OK, so you’ve finished your novel. You’ve edited it so tightly, you can’t slip another word in without an unsightly bulge. Your beta-readers have done their stuff. You’ve decided to go down the route of independent publication. What do you do next?
You could approach one of the companies or individuals offering services such as formatting and uploading. I’ve not got any experience of that route, so all I’m going to say is some of them provide an excellent, cost-effective service. And some of them don’t. Do your research carefully and, if possible, get a word-of-mouth recommendation from someone you trust.
But, what I want to talk about is the DIY approach, which is the route I take, and a couple of useful guides that I always keep close by.
I publish my ebooks on Amazon for Kindle and on Smashwords for all other reading devices. Both platforms offer guidance on how to prepare your manuscript and (like many traditional publishers), they require slightly different approaches, so it’s worth being aware of both of them.
Amazon offers a book called Building Your Book for Kindle. It’s free and does exactly what it says on the cover. Starting with tips on formatting, which it’s useful to read before you start writing, it will walk you through the different stages including preparing the front matter (copyright, acknowledgements etc.), table of contents, file formatting and conversion of the file to HTML for uploading. This may sound daunting, but if you are comfortable using Word, you shouldn’t have difficulty understanding the steps needed.
The Smashwords Style Guide is written by Mark Coker, the developer of the Smashwords software. Once again, this is a free guide. It begins with a very detailed exposition of e-publishing and the Smashwords model. This is worth reading at least once, if you are new to ebooks, but the real meat of the guide starts on page 20 with pre-formatting. The detailed instructions are accompanied by screen-shot illustrations, but I have to confess to finding these less than useful, and suspect they could be confusing if you happen to be using a different version of Word. Personally, I work from the text and find this easy to follow. Again, anyone comfortable with Word will be OK.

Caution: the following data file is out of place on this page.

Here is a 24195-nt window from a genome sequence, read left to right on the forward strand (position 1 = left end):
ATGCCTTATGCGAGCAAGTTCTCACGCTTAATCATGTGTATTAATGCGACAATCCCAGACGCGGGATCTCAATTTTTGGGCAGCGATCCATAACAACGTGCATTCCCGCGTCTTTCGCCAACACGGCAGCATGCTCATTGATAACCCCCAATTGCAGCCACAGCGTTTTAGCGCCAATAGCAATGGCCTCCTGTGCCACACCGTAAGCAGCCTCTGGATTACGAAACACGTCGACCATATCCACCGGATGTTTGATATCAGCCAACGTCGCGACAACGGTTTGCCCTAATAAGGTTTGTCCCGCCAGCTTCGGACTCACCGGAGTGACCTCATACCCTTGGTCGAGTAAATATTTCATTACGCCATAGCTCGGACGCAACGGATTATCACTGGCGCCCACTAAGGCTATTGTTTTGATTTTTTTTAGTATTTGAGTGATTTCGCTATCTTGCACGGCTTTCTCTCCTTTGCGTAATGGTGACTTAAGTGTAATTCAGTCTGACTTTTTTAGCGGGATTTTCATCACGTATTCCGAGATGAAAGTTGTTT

While on the subject of Mark Coker, it’s worth keeping your eyes open for his other book (also free) onSecrets to eBook Publishing Successand any of the presentations he gives, based on the annual survey of ebook sales statistics. For example, I was fascinated to hear that there is a direct relationship between the number of words in a book title and the level of sales. But more of that another day.
What’s been your experience of DIY publishing? Which guides do you find most helpful?
Elizabeth Ducie was a successful international manufacturing consultant, when she decided to give it all up and start telling lies for a living instead.
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